B.     Program Purpose and Objectives

Based on the promising evaluation results described in Section 1, Funding Opportunity Description, Background and the direct link to child support program performance, the OCSE National Child Support Noncustodial Parent Employment Demonstration Projects will provide states with the opportunity to implement a child support-led model that provides a comprehensive set of services that have previously been associated with successful outcomes as part of a rigorous experimental evaluation in order to learn how to improve child support payments among underemployed or unemployed noncustodial parents.

The goal of the demonstration projects is to improve the reliable payment of child support, thereby improving child well-being and avoiding public costs. The federal initiative will also examine the effect of employment services on child support and related outcomes, including the benefits and costs of employment services for noncustodial parents. To accomplish these goals, grantees will administer a package of child support, employment, and fatherhood services for noncustodial parents, and collect and report data on participants and those assigned to the control group, as agreed upon with OCSE. 

C.    Program Design

Grantees will be part of a national demonstration framework that will include a cross-site random assignment evaluation to assess the impact of these programs in order to inform their successful replication nationwide. A cooperative agreement for evaluation of the demonstration program will be awarded under companion funding opportunity announcement, Evaluation of National Child Support Noncustodial Parent Employment Demonstration Projects, HHS-2012-ACF-OCSE-FD-0537.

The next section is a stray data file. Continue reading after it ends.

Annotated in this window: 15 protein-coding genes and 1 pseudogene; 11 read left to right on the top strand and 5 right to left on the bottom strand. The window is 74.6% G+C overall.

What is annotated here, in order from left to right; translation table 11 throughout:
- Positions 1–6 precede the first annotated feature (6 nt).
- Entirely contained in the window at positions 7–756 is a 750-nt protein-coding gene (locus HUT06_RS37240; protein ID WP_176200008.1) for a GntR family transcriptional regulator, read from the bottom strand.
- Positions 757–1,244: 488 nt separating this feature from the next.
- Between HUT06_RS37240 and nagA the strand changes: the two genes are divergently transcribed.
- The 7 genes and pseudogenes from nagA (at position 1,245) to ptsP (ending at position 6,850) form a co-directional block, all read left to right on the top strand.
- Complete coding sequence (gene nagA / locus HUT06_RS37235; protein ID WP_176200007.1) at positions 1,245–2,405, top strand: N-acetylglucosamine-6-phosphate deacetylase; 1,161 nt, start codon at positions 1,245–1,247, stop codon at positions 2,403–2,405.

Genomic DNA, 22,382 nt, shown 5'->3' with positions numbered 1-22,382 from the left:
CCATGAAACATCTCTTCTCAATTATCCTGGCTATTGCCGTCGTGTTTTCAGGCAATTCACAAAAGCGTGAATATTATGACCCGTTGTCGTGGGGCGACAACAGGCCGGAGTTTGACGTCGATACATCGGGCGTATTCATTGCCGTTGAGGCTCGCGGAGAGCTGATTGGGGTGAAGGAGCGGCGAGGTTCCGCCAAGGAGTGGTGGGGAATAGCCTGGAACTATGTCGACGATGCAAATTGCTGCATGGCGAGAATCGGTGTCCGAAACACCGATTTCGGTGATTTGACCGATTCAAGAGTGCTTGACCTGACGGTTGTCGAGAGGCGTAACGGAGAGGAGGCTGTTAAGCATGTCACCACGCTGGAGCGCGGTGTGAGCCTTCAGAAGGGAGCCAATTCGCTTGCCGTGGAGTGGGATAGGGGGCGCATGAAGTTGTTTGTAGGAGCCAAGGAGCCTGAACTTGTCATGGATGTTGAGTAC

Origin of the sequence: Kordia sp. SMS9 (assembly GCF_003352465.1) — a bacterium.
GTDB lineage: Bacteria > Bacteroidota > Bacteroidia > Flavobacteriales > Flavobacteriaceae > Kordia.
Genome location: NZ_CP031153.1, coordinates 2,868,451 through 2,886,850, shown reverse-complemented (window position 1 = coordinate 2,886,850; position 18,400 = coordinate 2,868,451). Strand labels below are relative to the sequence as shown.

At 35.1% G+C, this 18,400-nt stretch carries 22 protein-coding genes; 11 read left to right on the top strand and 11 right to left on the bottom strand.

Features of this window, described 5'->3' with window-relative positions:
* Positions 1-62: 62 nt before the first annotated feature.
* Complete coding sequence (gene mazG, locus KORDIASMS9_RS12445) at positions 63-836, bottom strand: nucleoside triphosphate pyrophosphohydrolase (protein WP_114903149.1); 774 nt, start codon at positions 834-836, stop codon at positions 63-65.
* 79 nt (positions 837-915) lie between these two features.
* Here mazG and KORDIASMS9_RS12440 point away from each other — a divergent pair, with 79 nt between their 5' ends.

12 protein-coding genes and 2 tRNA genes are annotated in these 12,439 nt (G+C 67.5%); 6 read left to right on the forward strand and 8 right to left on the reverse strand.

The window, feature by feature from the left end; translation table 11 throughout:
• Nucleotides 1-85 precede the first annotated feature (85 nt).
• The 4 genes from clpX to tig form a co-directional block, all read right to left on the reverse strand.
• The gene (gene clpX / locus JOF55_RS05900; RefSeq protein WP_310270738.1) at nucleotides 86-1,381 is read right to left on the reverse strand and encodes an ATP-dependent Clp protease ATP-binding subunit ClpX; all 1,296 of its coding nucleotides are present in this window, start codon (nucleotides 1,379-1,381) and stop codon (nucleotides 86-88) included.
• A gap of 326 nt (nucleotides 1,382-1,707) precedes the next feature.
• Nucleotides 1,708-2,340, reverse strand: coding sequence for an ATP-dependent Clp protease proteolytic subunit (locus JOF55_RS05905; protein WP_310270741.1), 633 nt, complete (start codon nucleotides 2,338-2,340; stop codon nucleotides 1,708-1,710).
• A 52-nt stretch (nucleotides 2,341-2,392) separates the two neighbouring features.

The evaluation will be conducted by an independent evaluator; grantees will need to implement a random assignment model with guidance from the evaluator, and actively contribute to all aspects of participant and programmatic data collection. Additionally, the evaluation will include an implementation study component (e.g., documenting the characteristics of the demonstration programs, participants, and management structures and practices; experiences of staff and participants; and challenges and lessons learned), and a benefit and cost analysis. The evaluator will provide evaluation-related guidance and assistance to the demonstration grantees (e.g., methods to recruit and retain adequate numbers of eligible noncustodial parents as required for evaluation; feedback and input to ensure treatments under the demonstrations are substantially different than the services control group members may access; etc.).

Grantees must collect and report any data  participant or program - required to support the evaluation so that ultimately child support agencies will benefit by learning how to use noncustodial parent employment programs to improve reliable child support payments and other program outcomes. Data collection efforts will be supported by a Management Information System (MIS) that will be designated by OCSE after award, and grantees must use the MIS to collect and report all data required by the program evaluator. Grantees will not need to conduct their own program evaluation and may not use grant funds to pay for a separate evaluation; however, grant funds should be used to support compilation and analyses of program performance data for purposes of effective management and oversight of program operations, progress towards goals, and implementation of corrective actions where needed. Please reference Section I, Funding Opportunity Description, Evaluation Design for further information.